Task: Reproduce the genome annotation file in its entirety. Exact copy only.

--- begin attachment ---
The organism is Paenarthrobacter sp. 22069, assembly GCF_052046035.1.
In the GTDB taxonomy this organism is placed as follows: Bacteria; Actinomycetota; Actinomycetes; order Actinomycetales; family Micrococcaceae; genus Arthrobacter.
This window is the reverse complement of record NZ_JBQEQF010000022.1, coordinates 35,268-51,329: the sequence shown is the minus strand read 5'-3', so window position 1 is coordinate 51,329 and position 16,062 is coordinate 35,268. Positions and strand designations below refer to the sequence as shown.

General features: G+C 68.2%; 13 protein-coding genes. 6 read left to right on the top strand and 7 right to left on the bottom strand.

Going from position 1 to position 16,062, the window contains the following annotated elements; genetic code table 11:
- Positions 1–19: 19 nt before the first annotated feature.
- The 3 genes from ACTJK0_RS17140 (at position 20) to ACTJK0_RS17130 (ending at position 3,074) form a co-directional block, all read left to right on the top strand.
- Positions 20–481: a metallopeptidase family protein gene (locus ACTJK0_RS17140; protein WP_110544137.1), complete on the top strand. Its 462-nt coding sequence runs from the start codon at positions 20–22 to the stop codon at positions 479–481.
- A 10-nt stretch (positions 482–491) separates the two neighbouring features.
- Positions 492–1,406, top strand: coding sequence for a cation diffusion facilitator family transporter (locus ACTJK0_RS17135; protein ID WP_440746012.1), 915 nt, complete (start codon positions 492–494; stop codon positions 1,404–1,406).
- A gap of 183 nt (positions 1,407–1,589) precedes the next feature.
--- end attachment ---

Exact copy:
The organism is Paenarthrobacter sp. 22069, assembly GCF_052046035.1.
In the GTDB taxonomy this organism is placed as follows: Bacteria; Actinomycetota; Actinomycetes; order Actinomycetales; family Micrococcaceae; genus Arthrobacter.
This window is the reverse complement of record NZ_JBQEQF010000022.1, coordinates 35,268-51,329: the sequence shown is the minus strand read 5'-3', so window position 1 is coordinate 51,329 and position 16,062 is coordinate 35,268. Positions and strand designations below refer to the sequence as shown.

General features: G+C 68.2%; 13 protein-coding genes. 6 read left to right on the top strand and 7 right to left on the bottom strand.

Going from position 1 to position 16,062, the window contains the following annotated elements; genetic code table 11:
- Positions 1–19: 19 nt before the first annotated feature.
- The 3 genes from ACTJK0_RS17140 (at position 20) to ACTJK0_RS17130 (ending at position 3,074) form a co-directional block, all read left to right on the top strand.
- Positions 20–481: a metallopeptidase family protein gene (locus ACTJK0_RS17140; protein WP_110544137.1), complete on the top strand. Its 462-nt coding sequence runs from the start codon at positions 20–22 to the stop codon at positions 479–481.
- A 10-nt stretch (positions 482–491) separates the two neighbouring features.
- Positions 492–1,406, top strand: coding sequence for a cation diffusion facilitator family transporter (locus ACTJK0_RS17135; protein ID WP_440746012.1), 915 nt, complete (start codon positions 492–494; stop codon positions 1,404–1,406).
- A gap of 183 nt (positions 1,407–1,589) precedes the next feature.